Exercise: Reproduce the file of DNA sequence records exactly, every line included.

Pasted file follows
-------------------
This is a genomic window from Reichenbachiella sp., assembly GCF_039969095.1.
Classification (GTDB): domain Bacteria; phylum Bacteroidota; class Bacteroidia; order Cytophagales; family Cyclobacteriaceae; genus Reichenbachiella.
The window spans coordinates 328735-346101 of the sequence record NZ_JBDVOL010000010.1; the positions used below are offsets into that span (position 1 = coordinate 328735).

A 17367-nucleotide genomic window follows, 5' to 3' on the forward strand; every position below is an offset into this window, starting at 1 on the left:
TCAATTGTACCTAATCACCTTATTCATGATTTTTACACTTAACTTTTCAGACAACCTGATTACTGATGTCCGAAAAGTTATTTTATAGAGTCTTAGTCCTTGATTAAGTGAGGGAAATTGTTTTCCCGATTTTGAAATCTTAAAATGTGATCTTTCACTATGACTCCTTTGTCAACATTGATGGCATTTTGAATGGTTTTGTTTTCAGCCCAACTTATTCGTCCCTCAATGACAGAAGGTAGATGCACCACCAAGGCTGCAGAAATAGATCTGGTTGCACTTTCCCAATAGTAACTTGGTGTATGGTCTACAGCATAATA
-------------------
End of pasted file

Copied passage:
This is a genomic window from Reichenbachiella sp., assembly GCF_039969095.1.
Classification (GTDB): domain Bacteria; phylum Bacteroidota; class Bacteroidia; order Cytophagales; family Cyclobacteriaceae; genus Reichenbachiella.
The window spans coordinates 328735-346101 of the sequence record NZ_JBDVOL010000010.1; the positions used below are offsets into that span (position 1 = coordinate 328735).

A 17367-nucleotide genomic window follows, 5' to 3' on the forward strand; every position below is an offset into this window, starting at 1 on the left:
TCAATTGTACCTAATCACCTTATTCATGATTTTTACACTTAACTTTTCAGACAACCTGATTACTGATGTCCGAAAAGTTATTTTATAGAGTCTTAGTCCTTGATTAAGTGAGGGAAATTGTTTTCCCGATTTTGAAATCTTAAAATGTGATCTTTCACTATGACTCCTTTGTCAACATTGATGGCATTTTGAATGGTTTTGTTTTCAGCCCAACTTATTCGTCCCTCAATGACAGAAGGTAGATGCACCACCAAGGCTGCAGAAATAGATCTGGTTGCACTTTCCCAATAGTAACTTGGTGTATGGTCTACAGCATAATA